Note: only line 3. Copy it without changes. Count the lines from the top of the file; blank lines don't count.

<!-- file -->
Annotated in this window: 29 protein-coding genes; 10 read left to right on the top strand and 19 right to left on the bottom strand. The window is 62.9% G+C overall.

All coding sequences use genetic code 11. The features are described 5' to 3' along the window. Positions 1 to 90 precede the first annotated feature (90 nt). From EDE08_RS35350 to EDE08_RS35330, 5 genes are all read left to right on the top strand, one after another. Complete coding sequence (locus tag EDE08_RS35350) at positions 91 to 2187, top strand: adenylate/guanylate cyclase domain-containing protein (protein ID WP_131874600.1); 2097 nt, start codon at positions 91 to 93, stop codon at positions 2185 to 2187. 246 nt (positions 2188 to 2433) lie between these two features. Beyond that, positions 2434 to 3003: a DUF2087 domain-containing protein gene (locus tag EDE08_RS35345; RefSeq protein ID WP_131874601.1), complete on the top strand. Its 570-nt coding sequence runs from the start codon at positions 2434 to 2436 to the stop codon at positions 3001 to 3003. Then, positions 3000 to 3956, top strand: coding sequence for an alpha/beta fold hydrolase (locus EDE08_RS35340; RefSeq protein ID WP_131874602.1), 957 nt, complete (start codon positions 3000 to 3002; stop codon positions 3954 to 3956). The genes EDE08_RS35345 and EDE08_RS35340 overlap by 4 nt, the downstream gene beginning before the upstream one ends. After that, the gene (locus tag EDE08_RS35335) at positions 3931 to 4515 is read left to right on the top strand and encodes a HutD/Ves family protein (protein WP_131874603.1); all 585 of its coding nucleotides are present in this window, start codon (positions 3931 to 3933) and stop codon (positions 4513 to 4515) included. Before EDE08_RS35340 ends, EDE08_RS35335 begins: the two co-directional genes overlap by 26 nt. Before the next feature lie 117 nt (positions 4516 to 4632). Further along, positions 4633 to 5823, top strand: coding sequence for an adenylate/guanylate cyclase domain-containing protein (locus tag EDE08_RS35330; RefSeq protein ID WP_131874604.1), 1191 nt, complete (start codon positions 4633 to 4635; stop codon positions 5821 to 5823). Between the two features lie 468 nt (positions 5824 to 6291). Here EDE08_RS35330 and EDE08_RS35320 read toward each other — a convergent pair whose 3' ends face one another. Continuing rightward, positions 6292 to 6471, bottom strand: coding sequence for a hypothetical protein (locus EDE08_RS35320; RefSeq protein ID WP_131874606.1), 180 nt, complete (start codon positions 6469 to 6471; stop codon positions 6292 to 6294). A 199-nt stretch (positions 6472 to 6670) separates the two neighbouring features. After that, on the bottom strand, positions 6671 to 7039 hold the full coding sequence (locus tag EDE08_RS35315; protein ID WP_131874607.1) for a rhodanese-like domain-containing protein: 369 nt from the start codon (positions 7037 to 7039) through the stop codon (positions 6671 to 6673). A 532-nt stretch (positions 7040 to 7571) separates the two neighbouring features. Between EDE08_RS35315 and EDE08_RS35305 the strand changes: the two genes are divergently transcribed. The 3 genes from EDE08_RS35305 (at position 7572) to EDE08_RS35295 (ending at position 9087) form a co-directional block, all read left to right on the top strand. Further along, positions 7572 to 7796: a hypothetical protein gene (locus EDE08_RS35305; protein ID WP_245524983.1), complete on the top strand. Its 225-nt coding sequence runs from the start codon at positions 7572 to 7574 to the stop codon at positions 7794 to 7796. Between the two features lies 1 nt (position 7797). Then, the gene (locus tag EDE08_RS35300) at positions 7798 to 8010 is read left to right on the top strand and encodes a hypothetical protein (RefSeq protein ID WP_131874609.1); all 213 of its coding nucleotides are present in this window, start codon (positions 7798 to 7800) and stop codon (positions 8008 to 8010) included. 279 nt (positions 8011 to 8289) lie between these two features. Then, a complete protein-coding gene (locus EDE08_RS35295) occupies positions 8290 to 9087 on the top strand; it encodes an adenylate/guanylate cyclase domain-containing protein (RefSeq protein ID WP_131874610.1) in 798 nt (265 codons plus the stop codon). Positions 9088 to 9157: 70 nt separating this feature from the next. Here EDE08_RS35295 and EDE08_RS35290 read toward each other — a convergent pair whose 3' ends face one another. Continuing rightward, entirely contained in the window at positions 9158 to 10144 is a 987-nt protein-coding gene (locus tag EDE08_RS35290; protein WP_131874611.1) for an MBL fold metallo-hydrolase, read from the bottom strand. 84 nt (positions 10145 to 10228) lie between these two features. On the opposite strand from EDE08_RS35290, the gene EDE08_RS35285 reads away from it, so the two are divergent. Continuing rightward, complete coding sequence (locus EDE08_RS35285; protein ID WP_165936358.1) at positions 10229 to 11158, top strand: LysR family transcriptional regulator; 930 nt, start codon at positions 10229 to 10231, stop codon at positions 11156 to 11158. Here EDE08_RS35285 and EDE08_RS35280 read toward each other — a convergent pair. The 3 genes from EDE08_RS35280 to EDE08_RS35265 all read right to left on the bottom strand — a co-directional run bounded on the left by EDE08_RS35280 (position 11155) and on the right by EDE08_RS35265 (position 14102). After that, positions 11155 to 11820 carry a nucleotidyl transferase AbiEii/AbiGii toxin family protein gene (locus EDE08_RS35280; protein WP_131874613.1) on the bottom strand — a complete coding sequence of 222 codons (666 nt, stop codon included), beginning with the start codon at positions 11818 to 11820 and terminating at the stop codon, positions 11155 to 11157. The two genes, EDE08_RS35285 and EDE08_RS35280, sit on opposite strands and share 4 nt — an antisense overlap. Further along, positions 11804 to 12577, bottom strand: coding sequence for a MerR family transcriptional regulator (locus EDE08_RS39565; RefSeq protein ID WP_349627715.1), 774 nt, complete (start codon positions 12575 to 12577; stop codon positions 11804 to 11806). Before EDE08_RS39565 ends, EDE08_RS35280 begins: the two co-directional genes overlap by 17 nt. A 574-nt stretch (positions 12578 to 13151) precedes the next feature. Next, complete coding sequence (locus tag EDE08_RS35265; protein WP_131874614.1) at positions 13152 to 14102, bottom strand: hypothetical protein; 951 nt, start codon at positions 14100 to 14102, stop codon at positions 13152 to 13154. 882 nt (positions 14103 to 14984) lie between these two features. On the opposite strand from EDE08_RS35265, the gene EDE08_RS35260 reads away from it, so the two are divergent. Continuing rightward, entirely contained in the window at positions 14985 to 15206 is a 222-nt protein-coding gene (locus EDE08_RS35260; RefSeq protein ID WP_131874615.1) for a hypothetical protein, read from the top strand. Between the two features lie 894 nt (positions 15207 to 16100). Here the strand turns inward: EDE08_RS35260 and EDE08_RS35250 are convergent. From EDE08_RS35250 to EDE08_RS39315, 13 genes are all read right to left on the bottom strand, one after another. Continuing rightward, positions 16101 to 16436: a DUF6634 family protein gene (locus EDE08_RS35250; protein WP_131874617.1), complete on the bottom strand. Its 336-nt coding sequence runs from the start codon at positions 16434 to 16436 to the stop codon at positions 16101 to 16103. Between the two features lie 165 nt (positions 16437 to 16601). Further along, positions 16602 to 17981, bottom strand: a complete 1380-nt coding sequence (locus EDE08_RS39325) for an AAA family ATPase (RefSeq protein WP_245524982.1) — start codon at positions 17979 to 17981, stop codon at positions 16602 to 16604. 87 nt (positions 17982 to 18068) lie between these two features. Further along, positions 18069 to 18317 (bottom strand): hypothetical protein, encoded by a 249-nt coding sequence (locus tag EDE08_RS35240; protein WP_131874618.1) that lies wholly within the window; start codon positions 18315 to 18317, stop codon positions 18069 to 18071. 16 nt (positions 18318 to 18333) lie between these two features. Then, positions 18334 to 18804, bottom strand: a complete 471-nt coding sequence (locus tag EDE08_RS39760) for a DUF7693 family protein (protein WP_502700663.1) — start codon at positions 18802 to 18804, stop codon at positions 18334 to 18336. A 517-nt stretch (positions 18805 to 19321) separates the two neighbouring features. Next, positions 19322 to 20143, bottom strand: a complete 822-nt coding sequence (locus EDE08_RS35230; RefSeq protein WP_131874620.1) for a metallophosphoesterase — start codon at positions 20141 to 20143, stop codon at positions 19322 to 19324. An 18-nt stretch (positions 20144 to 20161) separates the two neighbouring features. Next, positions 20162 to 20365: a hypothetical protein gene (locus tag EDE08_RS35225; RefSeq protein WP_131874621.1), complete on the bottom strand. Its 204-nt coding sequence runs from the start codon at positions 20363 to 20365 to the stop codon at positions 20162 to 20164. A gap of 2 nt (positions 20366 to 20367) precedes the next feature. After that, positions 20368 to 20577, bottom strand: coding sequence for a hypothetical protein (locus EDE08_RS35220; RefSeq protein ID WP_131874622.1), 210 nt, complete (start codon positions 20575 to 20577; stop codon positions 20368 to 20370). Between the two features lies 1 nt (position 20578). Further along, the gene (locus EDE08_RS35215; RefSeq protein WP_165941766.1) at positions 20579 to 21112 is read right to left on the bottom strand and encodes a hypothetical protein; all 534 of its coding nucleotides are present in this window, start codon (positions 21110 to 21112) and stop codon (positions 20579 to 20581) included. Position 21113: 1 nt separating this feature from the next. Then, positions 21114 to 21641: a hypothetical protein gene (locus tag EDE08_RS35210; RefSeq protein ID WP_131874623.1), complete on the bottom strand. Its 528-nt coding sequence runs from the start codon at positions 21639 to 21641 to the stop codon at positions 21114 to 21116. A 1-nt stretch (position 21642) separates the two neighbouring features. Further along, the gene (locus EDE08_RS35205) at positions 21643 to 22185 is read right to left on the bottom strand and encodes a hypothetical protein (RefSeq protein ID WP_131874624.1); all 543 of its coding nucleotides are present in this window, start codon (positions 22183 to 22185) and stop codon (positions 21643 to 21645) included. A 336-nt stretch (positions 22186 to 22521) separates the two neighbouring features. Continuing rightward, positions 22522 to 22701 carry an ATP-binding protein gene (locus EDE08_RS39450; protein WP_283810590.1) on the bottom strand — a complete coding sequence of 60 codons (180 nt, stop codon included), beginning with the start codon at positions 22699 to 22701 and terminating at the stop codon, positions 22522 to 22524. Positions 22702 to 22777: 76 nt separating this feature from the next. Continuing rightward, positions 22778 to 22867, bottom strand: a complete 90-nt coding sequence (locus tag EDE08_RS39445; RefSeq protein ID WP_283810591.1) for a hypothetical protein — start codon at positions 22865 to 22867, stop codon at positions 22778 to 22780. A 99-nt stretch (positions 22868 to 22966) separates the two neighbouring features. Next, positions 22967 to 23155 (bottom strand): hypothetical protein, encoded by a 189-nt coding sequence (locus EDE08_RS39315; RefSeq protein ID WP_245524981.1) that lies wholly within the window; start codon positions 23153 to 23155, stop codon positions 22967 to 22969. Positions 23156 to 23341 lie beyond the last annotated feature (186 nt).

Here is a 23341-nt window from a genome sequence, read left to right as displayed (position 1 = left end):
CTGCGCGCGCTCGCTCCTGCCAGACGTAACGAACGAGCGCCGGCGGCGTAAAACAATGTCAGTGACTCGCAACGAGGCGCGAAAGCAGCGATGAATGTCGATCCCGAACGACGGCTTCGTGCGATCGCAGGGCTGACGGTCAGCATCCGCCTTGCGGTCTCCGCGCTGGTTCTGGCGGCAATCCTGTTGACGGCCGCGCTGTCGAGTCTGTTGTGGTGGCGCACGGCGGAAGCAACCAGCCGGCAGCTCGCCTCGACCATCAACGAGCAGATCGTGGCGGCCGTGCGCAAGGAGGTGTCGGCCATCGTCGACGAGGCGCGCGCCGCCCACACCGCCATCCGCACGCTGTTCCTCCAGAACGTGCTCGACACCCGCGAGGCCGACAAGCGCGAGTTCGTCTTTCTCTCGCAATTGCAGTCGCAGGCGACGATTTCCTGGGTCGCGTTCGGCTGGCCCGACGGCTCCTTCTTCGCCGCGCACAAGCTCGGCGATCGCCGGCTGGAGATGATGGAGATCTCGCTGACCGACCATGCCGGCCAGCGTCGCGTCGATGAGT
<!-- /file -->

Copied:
Here is a 23341-nt window from a genome sequence, read left to right as displayed (position 1 = left end):